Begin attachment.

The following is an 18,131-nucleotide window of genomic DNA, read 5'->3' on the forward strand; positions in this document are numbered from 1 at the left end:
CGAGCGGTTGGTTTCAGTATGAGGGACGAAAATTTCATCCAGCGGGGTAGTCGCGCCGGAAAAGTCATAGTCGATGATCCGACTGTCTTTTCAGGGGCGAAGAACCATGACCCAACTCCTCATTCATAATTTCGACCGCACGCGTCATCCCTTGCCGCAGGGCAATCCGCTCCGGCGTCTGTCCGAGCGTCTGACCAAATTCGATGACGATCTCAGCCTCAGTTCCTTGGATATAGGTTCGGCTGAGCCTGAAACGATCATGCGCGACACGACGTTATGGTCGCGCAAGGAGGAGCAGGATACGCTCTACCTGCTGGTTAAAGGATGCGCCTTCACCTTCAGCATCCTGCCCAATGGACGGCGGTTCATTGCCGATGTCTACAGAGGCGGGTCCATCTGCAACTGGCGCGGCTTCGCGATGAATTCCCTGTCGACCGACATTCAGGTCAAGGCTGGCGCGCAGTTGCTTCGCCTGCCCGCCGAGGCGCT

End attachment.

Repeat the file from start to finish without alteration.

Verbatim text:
The following is an 18,131-nucleotide window of genomic DNA, read 5'->3' on the forward strand; positions in this document are numbered from 1 at the left end:
CGAGCGGTTGGTTTCAGTATGAGGGACGAAAATTTCATCCAGCGGGGTAGTCGCGCCGGAAAAGTCATAGTCGATGATCCGACTGTCTTTTCAGGGGCGAAGAACCATGACCCAACTCCTCATTCATAATTTCGACCGCACGCGTCATCCCTTGCCGCAGGGCAATCCGCTCCGGCGTCTGTCCGAGCGTCTGACCAAATTCGATGACGATCTCAGCCTCAGTTCCTTGGATATAGGTTCGGCTGAGCCTGAAACGATCATGCGCGACACGACGTTATGGTCGCGCAAGGAGGAGCAGGATACGCTCTACCTGCTGGTTAAAGGATGCGCCTTCACCTTCAGCATCCTGCCCAATGGACGGCGGTTCATTGCCGATGTCTACAGAGGCGGGTCCATCTGCAACTGGCGCGGCTTCGCGATGAATTCCCTGTCGACCGACATTCAGGTCAAGGCTGGCGCGCAGTTGCTTCGCCTGCCCGCCGAGGCGCT